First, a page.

7:00am: Mommy, can we do a craft? Me: No. I need to drink my coffee!
8:00am: Mommy, can we do a craft? Me: No, we need to eat breakfast.
9:00am: Mommy, can we do a craft? Me: …… I’ve run out of excuses. I guess I’ll see what I can come up with.
So keep that in mind as you read through this all-over-the-place post. The girls ask me to do crafts ALL. DAY. LONG. I had read instructions for making fireworks in a jar here, and I thought it sounded pretty easy, so I thought, why not? Let’s give it a try! They definitely ended up being really cool, but it took us a couple of tries to get them right.
Maybe it’s because it was still early in the morning and the kids were pulling at my leg to do something fun? (Seriously, how am I supposed to enjoy my coffee!?) Or maybe it’s because I read the instructions when I was still half asleep?
I’m not really sure why, but the first go at it, it just didn’t work. So if by fireworks in a jar, it was supposed to look like a vase filled with gloomy dark storm clouds, then yes, we got it bang on! Everyone loves a vase filled with opaque black liquid, right? Yeah, not so much! So we had to try it a different way to get it to work.
I’m going to start by showing you what did NOT work:
- Add about 3 Tablespoons of oil to a small bowl.
- Add lots of food colouring to the bowl.
- Mix it together with a small toothpick.
- Pour it into the vase of water.
- Watch as all the mixed food colouring falls as a single colour and creates a dark cloud in the water.
It might seem weird for me to show you photos of what not to do, but honestly, the process was really fun, and even though we screwed it up, the kids still enjoyed it and we learned a lot. (Or at least I learned a lot. I think it might be a little beyond their 3 year old and 5 year old science knowledge…)
The food colouring looked really cool in the oil! Food colouring will dissolve in water, but it does NOT dissolve in oil. So when you added it to the oil, the drops stayed perfectly round.
Here’s where we went wrong, and it’s probably my fault because I really didn’t think it through. The instructions on the site we followed said to “gently mix the food colouring and oil”. I gave my kids a toothpick and let them mix up all the food colouring.
Food colouring may not dissolve in oil, but it sure dissolves in other food colouring! So really, I made a small bowl full of fully mixed blue, green, red and yellow food colouring, and ended up with dark, dark, almost black, green. DOH!
So not surprisingly, when we poured it into the vase, our mixture of gloomy darkness sunk right to the bottom making the water turn – wait for it – dark and gloomy green. That wasn’t going to work.
Here’s what worked really well:
- Pour about 3 to 5 tablespoons of oil in a vase filled with water.
- Add drops of food colouring to the oil.
- Watch as they sink through the oil and make colourful streaks within the water.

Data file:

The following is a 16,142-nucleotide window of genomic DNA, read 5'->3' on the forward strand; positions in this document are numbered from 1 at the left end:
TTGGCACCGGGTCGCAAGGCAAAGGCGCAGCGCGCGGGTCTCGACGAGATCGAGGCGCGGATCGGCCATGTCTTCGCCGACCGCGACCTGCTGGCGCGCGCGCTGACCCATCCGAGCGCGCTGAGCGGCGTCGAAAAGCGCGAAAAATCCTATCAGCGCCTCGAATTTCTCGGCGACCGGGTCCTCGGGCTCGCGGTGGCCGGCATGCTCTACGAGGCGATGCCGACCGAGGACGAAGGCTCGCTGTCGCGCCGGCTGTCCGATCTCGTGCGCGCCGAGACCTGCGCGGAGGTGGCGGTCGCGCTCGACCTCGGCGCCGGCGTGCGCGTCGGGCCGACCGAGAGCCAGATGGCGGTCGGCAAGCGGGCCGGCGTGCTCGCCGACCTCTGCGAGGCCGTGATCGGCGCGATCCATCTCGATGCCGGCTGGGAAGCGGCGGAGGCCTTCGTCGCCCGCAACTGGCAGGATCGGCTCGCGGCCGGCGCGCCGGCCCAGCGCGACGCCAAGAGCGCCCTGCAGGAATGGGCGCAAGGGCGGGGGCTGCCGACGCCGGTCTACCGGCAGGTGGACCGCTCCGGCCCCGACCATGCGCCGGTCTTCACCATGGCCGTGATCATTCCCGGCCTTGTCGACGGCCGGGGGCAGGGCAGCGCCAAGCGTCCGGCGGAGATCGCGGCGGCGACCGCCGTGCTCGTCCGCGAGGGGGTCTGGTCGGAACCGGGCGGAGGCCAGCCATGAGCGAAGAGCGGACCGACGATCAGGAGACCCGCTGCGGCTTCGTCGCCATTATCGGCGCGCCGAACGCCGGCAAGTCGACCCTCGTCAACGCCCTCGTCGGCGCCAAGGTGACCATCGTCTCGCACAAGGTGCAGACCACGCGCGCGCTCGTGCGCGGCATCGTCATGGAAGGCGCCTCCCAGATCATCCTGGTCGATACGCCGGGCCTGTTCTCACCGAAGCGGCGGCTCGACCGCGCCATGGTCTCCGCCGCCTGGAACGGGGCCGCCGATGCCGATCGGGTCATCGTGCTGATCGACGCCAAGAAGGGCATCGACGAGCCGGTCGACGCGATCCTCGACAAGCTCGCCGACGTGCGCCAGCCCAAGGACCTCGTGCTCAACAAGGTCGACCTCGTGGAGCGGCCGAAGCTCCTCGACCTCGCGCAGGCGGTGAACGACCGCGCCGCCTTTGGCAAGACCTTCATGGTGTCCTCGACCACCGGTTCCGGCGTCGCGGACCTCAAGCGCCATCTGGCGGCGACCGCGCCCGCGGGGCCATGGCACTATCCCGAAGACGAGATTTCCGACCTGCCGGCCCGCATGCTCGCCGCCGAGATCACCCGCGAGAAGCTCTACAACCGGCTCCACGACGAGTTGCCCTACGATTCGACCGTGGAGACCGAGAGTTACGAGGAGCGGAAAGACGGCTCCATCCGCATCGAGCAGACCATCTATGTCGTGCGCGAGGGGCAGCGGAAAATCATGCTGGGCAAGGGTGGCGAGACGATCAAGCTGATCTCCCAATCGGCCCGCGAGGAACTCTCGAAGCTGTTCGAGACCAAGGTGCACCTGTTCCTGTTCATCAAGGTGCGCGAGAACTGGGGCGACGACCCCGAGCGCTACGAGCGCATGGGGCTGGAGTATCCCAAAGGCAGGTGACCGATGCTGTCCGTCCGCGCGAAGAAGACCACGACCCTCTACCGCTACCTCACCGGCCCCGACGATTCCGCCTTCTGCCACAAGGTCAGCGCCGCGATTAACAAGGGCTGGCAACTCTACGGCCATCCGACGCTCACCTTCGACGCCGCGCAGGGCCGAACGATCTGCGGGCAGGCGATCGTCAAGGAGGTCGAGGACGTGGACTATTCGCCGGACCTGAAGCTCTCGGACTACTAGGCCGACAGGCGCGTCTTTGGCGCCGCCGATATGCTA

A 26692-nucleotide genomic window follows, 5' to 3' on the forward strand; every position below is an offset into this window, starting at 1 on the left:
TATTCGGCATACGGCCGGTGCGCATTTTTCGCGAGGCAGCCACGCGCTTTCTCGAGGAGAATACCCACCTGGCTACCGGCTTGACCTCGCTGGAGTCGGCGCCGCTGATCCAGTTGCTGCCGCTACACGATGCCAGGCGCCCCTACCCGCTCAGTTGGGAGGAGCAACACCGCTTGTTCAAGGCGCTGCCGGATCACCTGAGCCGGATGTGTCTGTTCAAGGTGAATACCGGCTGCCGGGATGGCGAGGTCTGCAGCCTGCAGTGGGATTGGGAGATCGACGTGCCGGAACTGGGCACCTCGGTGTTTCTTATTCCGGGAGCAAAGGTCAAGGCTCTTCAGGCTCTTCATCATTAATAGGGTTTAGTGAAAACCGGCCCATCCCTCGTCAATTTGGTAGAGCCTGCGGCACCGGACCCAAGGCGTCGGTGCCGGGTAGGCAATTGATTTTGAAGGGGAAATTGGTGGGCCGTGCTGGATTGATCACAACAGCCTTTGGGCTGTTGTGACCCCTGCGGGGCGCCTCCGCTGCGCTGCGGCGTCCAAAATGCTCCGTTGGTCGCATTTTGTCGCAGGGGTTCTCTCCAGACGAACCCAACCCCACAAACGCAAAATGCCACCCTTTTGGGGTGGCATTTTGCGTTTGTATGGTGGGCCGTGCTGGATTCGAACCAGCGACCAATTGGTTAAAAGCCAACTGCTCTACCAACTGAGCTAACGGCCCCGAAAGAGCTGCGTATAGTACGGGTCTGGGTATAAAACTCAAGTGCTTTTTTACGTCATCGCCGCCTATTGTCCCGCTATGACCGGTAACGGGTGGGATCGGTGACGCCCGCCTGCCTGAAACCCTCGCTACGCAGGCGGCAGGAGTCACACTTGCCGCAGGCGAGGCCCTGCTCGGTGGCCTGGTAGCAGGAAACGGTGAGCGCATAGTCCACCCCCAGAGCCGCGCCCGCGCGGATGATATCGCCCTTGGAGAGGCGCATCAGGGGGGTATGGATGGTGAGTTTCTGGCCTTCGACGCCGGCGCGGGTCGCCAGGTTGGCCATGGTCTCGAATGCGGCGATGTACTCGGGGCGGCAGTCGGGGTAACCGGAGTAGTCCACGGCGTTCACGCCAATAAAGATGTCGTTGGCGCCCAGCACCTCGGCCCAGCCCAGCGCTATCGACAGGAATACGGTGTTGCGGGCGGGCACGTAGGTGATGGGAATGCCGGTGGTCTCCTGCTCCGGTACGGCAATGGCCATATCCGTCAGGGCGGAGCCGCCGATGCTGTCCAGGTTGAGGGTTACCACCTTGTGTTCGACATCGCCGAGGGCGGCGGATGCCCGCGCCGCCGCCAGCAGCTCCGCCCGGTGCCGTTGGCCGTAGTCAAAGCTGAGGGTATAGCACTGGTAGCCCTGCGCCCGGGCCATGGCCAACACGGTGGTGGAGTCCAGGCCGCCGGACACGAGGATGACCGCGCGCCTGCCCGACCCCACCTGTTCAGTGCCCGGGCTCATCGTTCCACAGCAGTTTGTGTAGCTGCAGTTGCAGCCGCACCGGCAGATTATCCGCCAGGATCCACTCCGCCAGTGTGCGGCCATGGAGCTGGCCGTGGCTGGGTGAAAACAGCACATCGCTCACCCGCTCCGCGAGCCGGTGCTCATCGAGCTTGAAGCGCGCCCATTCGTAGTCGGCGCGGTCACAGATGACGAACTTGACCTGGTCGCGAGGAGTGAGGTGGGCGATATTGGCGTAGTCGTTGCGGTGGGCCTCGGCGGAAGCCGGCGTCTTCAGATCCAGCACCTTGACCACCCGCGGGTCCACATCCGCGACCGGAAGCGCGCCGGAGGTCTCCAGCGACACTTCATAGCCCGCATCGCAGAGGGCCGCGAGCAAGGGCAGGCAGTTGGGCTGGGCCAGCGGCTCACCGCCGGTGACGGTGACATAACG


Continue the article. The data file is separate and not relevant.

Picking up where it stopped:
- Just be prepared – it only lasts about 30 seconds.
After learning the lessons of Experiment #1, we decided to try the approach of adding the oil directly to the vase. The oil briefly mixes with the water while you’re pouring it and it makes really cool bubbles before it all merges together again. Can oil merge with itself? I can’t think of a better word for it, so I’m going to go with yes.
This time, we added the food colouring right on top of the oil layer. See those dark globs in the photo below in the oil layer? That’s the food colouring before it drops through the oil.
Food colouring is heavier than oil. It takes a few seconds, but the food colouring starts to sink through the oil layer. Once it falls below it, you get beautiful patterns of colour.
But I have to warn you, this goes by really fast! I was hoping it would last a little longer, but once the colours drop through the oil, it only takes about 30 seconds before all of the colours start to mix together.
It doesn’t turn into the dark and gloomy mess, but the bright streaks and lines of colour fade and you start to get large, irregular globs of colour as the dyes start to dissolve in the water.
Still pretty cool, if you ask me. The more food colouring you add, the quicker the dye dissolves, so I’d recommend only doing a few drops at a time to try to stretch it out.
Since Experiment #2 went by so quickly, I wanted to try it again to see if we could slow it down.
- Mix together one part food colouring and two parts water in a small container, only one colour in each dish.
- Add 3 to 5 tablespoons of oil to the vase filled with water.
- Use an eye dropper (or a small spoon) to drop the different colours of water and food colouring into the oil.
- If your colours have trouble falling through the oil, add some dish soap and watch as the oil separates and releases the colour droplets.
This was very similar to what we did when we made the shaving cream rain clouds. Food colouring is heavier than both oil and water, so when you mix it with water, it makes it lighter. This means it takes longer for it to fall through the oil, and longer for it to fall through the water. So at least your experiment will last a little longer.
We had trouble getting some of the water and food colouring globs to fall through the oil, so we added a few drops of dish soap, and it instantly made them fall through. Definitely a neat thing to try when you’re finished.
These fireworks in a vase were a really easy little experiment to try! It goes by quickly, so I recommend trying all three experiments to show your kids what works, and what doesn’t work. And at least that way you’ll be able to stretch it out so it lasts longer than 5 minutes. If you follow experiment #2 and #3 you’ll get brightly coloured streaks of colour going through the water.
When we were finished doing this activity:
9:30am: Mommy can we do another craft? Me: Go ask your dad…